Researchers have developed a new “high-entropy” metal alloy that has a higher strength-to-weight ratio than any other existing metal material. High-entropy alloys are materials that consist of five or more metals in approximately equal amounts.
Engineers at the University of California, San Diego have demonstrated a new and more efficient way to trap light, using a phenomenon called bound states in the continuum (BIC) that was first proposed in the early days of quantum wave mechanics.
The discovery of a new form of ice could lead to an improved understanding of our planet’s geology, potentially helping to unlock new solutions in the production, transportation and storage of energy. Ice XVI, the least dense of all known forms of ice, has a highly symmetric cage-like structure that can trap gaseous molecules to form compounds known as clathrates or gas hydrates.
Using a gene-editing system originally developed to delete specific genes, MIT researchers have now shown that they can reliably turn on any gene of their choosing in living cells.
Future fitness trackers could soon add blood-oxygen levels to the list of vital signs measured with new technology developed by engineers.
For the first time, scientists report the development of a stretchable “electronic skin” closely modeled after our own that can detect not just pressure, but also what direction it’s coming from.
The empty spacesuit that sat on the operating table in a lab at Houston Methodist Hospital's research institute made for an unusual patient.
Malaria parasites invade human red blood cells, which they bring to burst and infect others. Researchers at the University of Basel and the Swiss Tropical and Public Health Institute called nano imitations of host cell membranes have developed that deceive and trick the pathogen. This could lead to novel therapeutic and vaccine strategies against malaria and other infectious diseases.
As part of a project demonstrating new 3-D printing techniques, Princeton researchers have embedded tiny light-emitting diodes into a standard contact lens, allowing the device to project beams of colored light. The lens is not designed for actual use, though. Instead, the team created the device to demonstrate the ability to 3-D print electronics into complex shapes and materials.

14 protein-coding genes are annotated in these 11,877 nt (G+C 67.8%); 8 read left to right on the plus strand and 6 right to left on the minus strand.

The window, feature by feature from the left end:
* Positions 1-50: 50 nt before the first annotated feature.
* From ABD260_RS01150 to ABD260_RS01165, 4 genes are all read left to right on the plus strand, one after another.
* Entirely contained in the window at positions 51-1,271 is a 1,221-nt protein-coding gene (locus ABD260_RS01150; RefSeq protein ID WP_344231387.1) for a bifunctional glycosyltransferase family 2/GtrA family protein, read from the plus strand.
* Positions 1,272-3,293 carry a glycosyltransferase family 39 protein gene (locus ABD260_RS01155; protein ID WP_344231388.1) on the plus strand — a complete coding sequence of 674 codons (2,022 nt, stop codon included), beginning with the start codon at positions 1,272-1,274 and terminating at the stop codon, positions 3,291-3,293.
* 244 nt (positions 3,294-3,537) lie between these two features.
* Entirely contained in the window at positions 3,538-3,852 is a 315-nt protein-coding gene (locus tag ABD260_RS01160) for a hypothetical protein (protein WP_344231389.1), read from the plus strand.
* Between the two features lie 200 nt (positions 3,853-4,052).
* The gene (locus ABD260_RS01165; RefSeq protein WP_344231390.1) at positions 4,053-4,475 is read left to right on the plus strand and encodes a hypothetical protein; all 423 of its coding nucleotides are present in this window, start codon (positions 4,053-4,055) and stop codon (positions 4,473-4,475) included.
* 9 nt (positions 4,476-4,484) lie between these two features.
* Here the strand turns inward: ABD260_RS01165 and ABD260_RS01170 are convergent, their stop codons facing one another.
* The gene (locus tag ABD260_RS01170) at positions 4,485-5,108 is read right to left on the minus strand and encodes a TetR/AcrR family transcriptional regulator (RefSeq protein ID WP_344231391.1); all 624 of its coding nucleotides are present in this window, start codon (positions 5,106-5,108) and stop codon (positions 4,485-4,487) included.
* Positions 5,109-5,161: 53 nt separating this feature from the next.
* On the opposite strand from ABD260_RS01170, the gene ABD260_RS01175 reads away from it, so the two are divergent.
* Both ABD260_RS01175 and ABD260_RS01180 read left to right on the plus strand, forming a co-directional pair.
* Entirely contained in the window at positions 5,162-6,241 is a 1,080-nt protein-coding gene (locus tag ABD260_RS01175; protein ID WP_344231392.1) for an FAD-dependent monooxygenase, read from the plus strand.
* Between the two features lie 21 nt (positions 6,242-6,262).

Researchers at Rice University have created flexible, patterned sheets of multilayer graphene from a cheap polymer by burning it with a computer-controlled laser. The process works in air at room temperature and eliminates the need for hot furnaces and controlled environments, and it makes graphene that may be suitable for electronics or energy storage.
Precious elements such as platinum work well as catalysts in chemical reactions, but require large amounts of metal and can be expensive. However, computational modeling below the nanoscale level may allow researchers to design more efficient and affordable catalysts from gold.
Off the West Coast of the United States, methane gas is trapped in frozen layers below the seafloor. New research from the University of Washington shows that water at intermediate depths is warming enough to cause these carbon deposits to melt, releasing methane into the sediments and surrounding water.
Hydrogen could be an important source of clean energy, and the cleanest way to produce hydrogen gas is to split water into hydrogen and oxygen. But the catalyst currently used to facilitate this water-splitting reaction is platinum. And that’s a problem.
It may be possible to develop a simple blood test that, by detecting changes in the zinc in our bodies, could help to diagnose breast cancer early.
Scientists have shown how advanced computer simulations can be used to design new composite materials. Nanocomposites, which are widely used in industry, are revolutionary materials in which microscopic particles are dispersed through plastics.